Former CIA Agent Agee Wants Government To Restore His Passport
Oct. 15, 1987
WASHINGTON (AP) _ Former CIA agent Philip Agee asked the government on Thursday to restore his passport which he said was taken from him not because he disclosed U.S. intelligence operations and agents but because he disagreed with American foreign policy.
''I believe it is my right to criticize the United States' foreign policy and oppose it actively,'' Agee said at a State Department hearing. ''I don't have the slightest intention of stopping.''
Agee is best known for his 1975 book, ''Inside the Company: CIA Diary,'' which cited alleged CIA misdeeds against leftists in Latin America and included a 22-page list of purported agency operatives.
After he was stripped of his passport in 1979, he acknowledged his disclosures damaged U.S. national security. But he said in an interview before the hearing Thursday that ''that was a tactical move. The situation has changed.''
Agee's attorney Melvin Wulf said ''it is now our position that his revelations help national security.''
Secretary of State George Shultz, acting on information from the Central Intelligence Agency, denied Agee's application in January for a new passport on grounds that he was a paid adviser to Cuban intelligence, had trained Nicaraguan security officials, and had instructed security officials in Grenada before a U.S. invasion toppled a communist government there.
Wulf called those charges ''a tissue of lies. There is nothing to them. They are false.'' Neither Wulf nor Agee offered evidence to deny the charges, saying the burden of proof was on the government, which has not publicly disclosed the basis for the accusations.
''Who is the source of allegations that Mr. Agee is a paid consultant to Cuban intelligence? The source is probably some guy in the CIA that made it up,'' said Wulf.
State Department official Michele Truitt, conducting the hearing, said Shultz's decision was based on determination that the former agent's actions continued to cause ''serious damage to the national security and the foreign policy of the United States.''
At the hearing, Agee and Wulf accused the CIA of illegal actions against Agee and contended the State Department denied Agee the right to confront his accusers.
''The CIA is eager to strip Mr. Agee of his constitutional rights and punish him,'' said Wulf.
Mrs. Truitt said she would make a recommendation to Joan Clark, the assistant secretary of state for consular affairs.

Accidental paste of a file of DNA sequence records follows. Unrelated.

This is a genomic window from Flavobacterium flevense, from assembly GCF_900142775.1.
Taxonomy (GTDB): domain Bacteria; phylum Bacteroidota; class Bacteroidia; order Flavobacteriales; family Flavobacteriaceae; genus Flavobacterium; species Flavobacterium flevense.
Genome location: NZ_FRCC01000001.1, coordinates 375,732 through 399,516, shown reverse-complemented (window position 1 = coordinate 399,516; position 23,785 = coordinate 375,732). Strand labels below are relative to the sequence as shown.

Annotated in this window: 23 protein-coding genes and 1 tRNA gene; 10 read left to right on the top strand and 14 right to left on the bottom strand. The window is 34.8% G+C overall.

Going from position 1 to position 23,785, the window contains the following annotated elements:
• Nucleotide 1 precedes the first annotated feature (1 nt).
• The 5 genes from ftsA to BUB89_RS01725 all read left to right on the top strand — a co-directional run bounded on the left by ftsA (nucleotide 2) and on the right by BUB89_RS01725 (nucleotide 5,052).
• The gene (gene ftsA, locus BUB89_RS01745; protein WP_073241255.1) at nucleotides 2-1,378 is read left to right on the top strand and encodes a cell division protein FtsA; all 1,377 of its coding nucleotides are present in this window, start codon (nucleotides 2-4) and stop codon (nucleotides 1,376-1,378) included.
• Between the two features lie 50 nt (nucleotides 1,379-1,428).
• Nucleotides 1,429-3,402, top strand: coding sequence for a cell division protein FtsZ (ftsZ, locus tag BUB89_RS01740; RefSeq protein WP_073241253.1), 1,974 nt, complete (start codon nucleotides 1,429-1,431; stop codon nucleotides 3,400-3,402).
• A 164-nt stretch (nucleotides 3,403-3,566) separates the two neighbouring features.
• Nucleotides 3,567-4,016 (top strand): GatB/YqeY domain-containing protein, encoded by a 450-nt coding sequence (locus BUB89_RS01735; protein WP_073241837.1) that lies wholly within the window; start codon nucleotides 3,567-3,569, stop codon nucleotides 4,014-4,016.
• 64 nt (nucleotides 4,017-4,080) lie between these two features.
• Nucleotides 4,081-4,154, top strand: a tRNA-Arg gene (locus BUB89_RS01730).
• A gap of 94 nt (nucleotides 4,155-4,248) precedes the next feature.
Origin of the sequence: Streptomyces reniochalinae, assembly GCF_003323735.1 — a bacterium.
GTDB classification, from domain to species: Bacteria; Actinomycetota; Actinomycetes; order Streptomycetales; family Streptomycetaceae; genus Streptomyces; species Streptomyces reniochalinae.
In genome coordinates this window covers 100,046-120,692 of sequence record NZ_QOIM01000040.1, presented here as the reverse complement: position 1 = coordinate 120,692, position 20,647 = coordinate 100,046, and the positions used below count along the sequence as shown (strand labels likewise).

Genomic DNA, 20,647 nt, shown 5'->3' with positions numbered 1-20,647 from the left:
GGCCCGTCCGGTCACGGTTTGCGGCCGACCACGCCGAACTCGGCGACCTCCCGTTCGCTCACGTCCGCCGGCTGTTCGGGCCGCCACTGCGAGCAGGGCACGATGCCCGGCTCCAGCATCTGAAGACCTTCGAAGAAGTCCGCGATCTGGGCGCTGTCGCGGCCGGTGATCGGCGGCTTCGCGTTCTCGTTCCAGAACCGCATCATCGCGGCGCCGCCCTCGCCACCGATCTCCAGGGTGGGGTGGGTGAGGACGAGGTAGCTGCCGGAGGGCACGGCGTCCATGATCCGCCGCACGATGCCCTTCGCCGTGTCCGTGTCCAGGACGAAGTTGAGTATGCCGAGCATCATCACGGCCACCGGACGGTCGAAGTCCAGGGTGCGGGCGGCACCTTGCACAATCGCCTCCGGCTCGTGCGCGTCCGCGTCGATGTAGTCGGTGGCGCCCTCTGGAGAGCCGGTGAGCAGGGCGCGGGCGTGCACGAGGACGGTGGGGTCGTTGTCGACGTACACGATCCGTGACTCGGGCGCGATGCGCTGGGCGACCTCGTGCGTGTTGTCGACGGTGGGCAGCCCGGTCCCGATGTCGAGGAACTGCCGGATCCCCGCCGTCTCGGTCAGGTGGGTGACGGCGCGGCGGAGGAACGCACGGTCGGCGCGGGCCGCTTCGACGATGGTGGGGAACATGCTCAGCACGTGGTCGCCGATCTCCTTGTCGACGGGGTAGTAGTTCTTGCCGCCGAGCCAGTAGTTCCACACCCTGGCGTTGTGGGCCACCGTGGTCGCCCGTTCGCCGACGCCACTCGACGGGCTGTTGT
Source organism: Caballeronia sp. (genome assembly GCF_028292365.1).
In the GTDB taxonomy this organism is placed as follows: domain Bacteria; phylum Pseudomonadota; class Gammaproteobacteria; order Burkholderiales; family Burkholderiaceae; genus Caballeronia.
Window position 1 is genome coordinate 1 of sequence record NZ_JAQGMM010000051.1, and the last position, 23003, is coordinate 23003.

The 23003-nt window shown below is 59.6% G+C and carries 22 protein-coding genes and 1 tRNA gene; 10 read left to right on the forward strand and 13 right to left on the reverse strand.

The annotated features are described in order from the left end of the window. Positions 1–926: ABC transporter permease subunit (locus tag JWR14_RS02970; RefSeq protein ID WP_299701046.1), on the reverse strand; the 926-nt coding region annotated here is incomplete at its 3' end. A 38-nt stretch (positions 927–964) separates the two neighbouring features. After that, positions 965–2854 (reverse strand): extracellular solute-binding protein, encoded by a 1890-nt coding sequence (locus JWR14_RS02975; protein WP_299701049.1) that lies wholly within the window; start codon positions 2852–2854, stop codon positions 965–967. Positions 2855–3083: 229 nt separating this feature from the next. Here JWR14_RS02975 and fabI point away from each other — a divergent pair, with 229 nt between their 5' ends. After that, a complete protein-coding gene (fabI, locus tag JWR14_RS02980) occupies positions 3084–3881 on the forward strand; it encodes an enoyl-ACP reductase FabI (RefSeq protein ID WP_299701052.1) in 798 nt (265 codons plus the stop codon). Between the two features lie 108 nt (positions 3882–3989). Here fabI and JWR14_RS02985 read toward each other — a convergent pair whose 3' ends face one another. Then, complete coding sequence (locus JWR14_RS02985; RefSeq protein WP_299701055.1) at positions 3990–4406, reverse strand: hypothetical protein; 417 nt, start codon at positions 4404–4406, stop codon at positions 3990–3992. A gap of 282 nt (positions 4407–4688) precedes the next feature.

According to documents provided by Wulf to reporters, but not presented at the hearing, the Justice Department in 1976-78 considered whether to prosecute CIA officials in matters involving Agee's civil rights, apparently stemming from surveillance of his activities abroad.
A memorandum dated Jan. 19, 1977, from Attorney General Edward Levi to Deputy Assistant Attorney General Robert Keuch, said ''the Criminal Division is investigating whether the activities of the CIA involved any criminal violation and is also considering referring the matter to the Civil Rights Division.''
In April 1978, according to documents supplied by Wulf, John Martin, then deputy chief of the criminal division's internal security section, said in a memo to one of Attorney General Griffin Bell's aides that ''successful prosecution of CIA officials is precluded.''
Much of the memo, recently declassified, is blacked out and it was not immediately clear why the investigation of CIA actions was dropped.
Another memo dated April 14, 1978, recommended Agee not be prosecuted because ''Agee could still discover information which the CIA has informed us cannot be revealed.''
The memo did not disclose the nature of the information that the CIA wanted to protect, and the law which prohibits disclosing the identities of U.S. intelligence agents abroad was not passed until early in the Reagan administration. It was designed to prevent disclosures such as those by Agee.
Agee told a news conference after the hearing that ''we don't have details yet'' about any allegedly illegal activities against him, although he said he was regularly followed in Europe.
A CIA spokeswoman, Sharon Foster, says the agency would have no comment on the Agee case.
William Wharton, the State Department official who argued the government case at the hearing, said Shultz decided to deny Agee's latest passport application because ''Mr. Agee has failed to sustain that there has been a change in the material circumstances'' since the passport was revoked.